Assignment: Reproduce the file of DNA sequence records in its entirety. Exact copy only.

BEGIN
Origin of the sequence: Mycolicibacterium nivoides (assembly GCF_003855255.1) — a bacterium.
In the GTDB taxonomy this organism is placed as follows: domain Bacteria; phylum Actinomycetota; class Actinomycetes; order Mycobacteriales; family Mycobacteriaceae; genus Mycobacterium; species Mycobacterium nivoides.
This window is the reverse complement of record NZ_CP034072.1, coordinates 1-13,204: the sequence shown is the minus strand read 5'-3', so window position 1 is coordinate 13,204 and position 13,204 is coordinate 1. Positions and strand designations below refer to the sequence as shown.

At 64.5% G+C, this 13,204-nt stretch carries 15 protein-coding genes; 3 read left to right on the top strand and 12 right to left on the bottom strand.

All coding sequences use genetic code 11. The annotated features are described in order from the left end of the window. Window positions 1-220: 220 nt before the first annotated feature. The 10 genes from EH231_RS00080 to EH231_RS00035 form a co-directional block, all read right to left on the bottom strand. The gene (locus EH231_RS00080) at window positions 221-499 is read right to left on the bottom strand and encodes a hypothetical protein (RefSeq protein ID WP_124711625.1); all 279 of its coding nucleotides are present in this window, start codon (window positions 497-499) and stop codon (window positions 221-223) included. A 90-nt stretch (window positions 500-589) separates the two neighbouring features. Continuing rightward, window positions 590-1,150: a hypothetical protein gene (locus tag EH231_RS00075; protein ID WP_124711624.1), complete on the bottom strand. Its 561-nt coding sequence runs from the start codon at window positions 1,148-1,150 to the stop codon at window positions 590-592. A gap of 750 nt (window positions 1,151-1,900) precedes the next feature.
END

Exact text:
Origin of the sequence: Mycolicibacterium nivoides (assembly GCF_003855255.1) — a bacterium.
In the GTDB taxonomy this organism is placed as follows: domain Bacteria; phylum Actinomycetota; class Actinomycetes; order Mycobacteriales; family Mycobacteriaceae; genus Mycobacterium; species Mycobacterium nivoides.
This window is the reverse complement of record NZ_CP034072.1, coordinates 1-13,204: the sequence shown is the minus strand read 5'-3', so window position 1 is coordinate 13,204 and position 13,204 is coordinate 1. Positions and strand designations below refer to the sequence as shown.

At 64.5% G+C, this 13,204-nt stretch carries 15 protein-coding genes; 3 read left to right on the top strand and 12 right to left on the bottom strand.

All coding sequences use genetic code 11. The annotated features are described in order from the left end of the window. Window positions 1-220: 220 nt before the first annotated feature. The 10 genes from EH231_RS00080 to EH231_RS00035 form a co-directional block, all read right to left on the bottom strand. The gene (locus EH231_RS00080) at window positions 221-499 is read right to left on the bottom strand and encodes a hypothetical protein (RefSeq protein ID WP_124711625.1); all 279 of its coding nucleotides are present in this window, start codon (window positions 497-499) and stop codon (window positions 221-223) included. A 90-nt stretch (window positions 500-589) separates the two neighbouring features. Continuing rightward, window positions 590-1,150: a hypothetical protein gene (locus tag EH231_RS00075; protein ID WP_124711624.1), complete on the bottom strand. Its 561-nt coding sequence runs from the start codon at window positions 1,148-1,150 to the stop codon at window positions 590-592. A gap of 750 nt (window positions 1,151-1,900) precedes the next feature.